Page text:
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5 Things Small Businesses Can Learn From Some of the Greatest Names in Advertising

5 Things Small Businesses Can Learn From Some of the Greatest Names in Advertising

5 Things Small Businesses Can Learn From Some of the Greatest Names in Advertising

Learn what your small business can do to mimic the success of some of history’s greatest advertising geniuses.

In this article, we share advice from some of the biggest names in the advertising industry, past and present. Discover what years of creativity, experience, and leadership has taught them, and find out how to apply the lessons to help your brand succeed.

Throughout the pages that follow, you’ll notice that none of the advice refers to big budgets or large teams. All these gems of wisdom can benefit today’s small business owners and "solopreneurs."

Here are the lessons we’ll cover:

  1. Adopt a “Frontier” Mentality
  2. Cultivate Your Curiosity
  3. Don’t Ignore Research
  4. Learn to Start Over
  5. Leave Your Doors Open

1. Adopt a “Frontier” Mentality

  • Tips from W+K Lodge, a technology division of Wieden+Kennedy ad agency, named Ad Agency of the Year 2018 by Ad Age Magazine.
W+K screenshot

Beware of routine if you hope to bring creativity to life. According to W+K Lodge's blog on, tech brands that rely too much on routine might fall prey to the “innovator's dilemma.” 

In other words, it’s easy to fall into the routine of doing what you know how to do best, including targeting the same audience and sticking to preferred channels and messaging.

The Lodge recommends that brands adopt a “frontier mentality.” In other words, commit to exploring the uncomfortable perimeters of a market, such as:

  • Emerging technologies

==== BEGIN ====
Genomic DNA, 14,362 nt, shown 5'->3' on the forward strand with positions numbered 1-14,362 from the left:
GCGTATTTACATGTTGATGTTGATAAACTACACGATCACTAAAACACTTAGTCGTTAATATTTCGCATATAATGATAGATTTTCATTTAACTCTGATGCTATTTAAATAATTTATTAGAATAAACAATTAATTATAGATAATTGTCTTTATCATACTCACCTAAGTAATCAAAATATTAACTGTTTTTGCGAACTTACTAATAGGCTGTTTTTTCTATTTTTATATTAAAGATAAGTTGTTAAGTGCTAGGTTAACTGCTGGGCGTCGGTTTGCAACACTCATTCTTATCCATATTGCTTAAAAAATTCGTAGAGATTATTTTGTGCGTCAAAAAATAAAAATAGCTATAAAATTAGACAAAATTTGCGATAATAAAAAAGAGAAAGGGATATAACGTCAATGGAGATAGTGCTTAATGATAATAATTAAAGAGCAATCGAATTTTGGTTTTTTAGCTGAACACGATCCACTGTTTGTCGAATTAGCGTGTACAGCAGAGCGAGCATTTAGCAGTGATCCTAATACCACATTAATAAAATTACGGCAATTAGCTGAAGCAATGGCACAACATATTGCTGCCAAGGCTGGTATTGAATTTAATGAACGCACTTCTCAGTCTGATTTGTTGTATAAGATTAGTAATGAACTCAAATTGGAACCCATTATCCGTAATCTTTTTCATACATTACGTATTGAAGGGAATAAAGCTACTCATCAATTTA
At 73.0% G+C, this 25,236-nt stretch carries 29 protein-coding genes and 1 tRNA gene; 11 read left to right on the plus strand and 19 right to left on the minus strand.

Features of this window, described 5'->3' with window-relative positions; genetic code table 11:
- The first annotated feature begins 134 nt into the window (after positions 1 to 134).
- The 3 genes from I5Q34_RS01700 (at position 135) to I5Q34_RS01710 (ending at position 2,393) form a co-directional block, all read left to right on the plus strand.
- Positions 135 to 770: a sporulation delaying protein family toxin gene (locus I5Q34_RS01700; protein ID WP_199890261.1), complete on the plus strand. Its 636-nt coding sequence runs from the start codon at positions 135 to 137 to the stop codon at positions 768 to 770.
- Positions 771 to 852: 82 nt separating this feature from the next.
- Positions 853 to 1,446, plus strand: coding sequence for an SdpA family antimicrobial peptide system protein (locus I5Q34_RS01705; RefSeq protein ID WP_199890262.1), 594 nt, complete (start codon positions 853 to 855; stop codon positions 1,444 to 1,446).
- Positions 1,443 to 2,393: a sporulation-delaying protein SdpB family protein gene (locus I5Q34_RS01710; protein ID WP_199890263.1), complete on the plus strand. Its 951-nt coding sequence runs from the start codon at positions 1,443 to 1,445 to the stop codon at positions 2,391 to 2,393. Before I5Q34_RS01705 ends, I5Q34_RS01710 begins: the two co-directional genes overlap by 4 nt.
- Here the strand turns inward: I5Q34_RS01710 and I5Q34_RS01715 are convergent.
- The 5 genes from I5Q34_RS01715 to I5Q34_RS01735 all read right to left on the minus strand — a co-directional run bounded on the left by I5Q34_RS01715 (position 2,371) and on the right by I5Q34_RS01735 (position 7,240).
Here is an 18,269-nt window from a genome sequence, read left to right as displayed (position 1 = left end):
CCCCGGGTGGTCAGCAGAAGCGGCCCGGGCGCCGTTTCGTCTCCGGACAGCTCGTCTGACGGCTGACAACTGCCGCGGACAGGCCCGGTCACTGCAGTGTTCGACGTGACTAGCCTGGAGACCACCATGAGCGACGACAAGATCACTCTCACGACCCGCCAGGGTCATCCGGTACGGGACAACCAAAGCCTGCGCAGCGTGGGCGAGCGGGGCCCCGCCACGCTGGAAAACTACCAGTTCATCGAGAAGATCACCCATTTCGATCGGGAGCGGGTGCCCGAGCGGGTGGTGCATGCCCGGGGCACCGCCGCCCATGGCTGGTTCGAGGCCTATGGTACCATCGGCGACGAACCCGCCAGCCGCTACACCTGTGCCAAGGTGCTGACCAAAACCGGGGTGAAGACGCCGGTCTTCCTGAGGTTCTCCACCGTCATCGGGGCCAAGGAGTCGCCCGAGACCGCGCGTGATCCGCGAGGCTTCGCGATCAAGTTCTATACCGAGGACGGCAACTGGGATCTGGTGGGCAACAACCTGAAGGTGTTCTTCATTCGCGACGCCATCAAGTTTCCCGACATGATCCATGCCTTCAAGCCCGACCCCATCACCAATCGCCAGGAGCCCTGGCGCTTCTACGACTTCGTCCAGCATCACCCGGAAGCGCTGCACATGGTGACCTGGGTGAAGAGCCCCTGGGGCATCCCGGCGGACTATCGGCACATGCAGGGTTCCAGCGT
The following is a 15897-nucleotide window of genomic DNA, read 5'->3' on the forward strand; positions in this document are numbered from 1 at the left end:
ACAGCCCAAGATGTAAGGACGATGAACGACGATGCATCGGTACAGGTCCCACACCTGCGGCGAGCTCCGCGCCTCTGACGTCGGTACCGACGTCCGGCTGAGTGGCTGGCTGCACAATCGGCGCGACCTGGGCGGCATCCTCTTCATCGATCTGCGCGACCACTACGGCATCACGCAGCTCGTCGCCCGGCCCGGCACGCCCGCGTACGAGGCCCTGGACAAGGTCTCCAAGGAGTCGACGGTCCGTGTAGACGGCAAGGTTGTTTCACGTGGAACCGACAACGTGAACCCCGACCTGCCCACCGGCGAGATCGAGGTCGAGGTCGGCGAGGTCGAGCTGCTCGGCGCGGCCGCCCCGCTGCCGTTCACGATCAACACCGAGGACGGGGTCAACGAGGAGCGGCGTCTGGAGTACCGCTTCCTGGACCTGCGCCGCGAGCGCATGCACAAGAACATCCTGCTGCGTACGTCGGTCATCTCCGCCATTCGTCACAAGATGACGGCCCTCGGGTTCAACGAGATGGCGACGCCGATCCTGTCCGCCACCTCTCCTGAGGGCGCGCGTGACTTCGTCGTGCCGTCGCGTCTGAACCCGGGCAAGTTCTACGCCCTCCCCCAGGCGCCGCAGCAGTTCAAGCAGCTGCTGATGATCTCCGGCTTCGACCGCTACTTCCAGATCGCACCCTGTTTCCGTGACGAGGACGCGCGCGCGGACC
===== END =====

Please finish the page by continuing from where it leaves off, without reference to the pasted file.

• Emerging platforms
  • Risky or niche business models

Push your boundaries and step outside of traditional workflows and established metrics. All of the above requires you to stretch your strategic thinking.

Wieden+Kennedy agency (W+K) is a firm believer in embracing emerging technologies, which they claim are the frontiers of today’s landscape. They embrace AI and robotics as a means to develop new experiences for W+K brands.

For example, Nike’s Live Design Experience, developed by W+K Lodge, allows users to customize Nike shoes with voice commands. To create a Live Design, users slip on a special pair of shoes and stand on the design platform as a images are projected onto the shoes. 

In the image below, you see how the technology adjusted the design of the shoe when the wearer said the word “hamburger.”

Innovative technology, such as the Nike Live Design Experience, is at the core of W+K’s philosophy. “Everything we’re doing is in a new format in some way,” explains Lodge manager Paulo Ribeiro. 

2. Cultivate Your Curiosity

  • Tips from George Tannenbaum, former executive creative director and copy chief at Ogilvy & Mather, one of the world’s largest advertising companies. 

George Tannenbaum

In a recent post at his blog “Ad Aged,” George Tannenbaum shares his advice in a piece titled “60 Things I’ve Learned in 60 Years.” 

Throughout the 60-point article, one central message rings clear – cultivating one’s curiosity is a key ingredient to success in marketing.

One shining example of a creative businessperson who is well-known for his adventurous spirit is Virgin Group founder and billionaire Richard Branson.

In a blog post titled “My Top 10 Adventures,” Branson encourages readers to celebrate the “thrill, value, and wonder of adventure, from adrenaline-fueled pursuits, to being daring in your career and adding exploration to your daily life.”

Richard Branson

Here are a few more takeaways from Tannenbaum’s list that align with his lesson on curiosity:

  • Be constantly learning. Tannenbaum recommends visiting museums, reading books, and seeking out answers to what motivates people, and also, what makes them laugh.
  • Study advertising history. Go beyond what’s winning awards in today’s world. He stresses, “We should know our Ogilvy, Gossage, Bernbach – even Rosser Reeves.”
  • Hire people who don’t look like you. “So we don’t have a business that looks like business looked forty years ago.”

In an article entitled, “Five Ways To Cultivate Curiosity And Tap Into Your Creativity,” Josh Ritchie offers tips for developing a curious mindset, including:

  • Reading
  • Practice asking “why”
  • Hang out with a child

Many of George Tannenbaum's tips reflect the sentiment of his former agency’s founding father, David Ogilvy.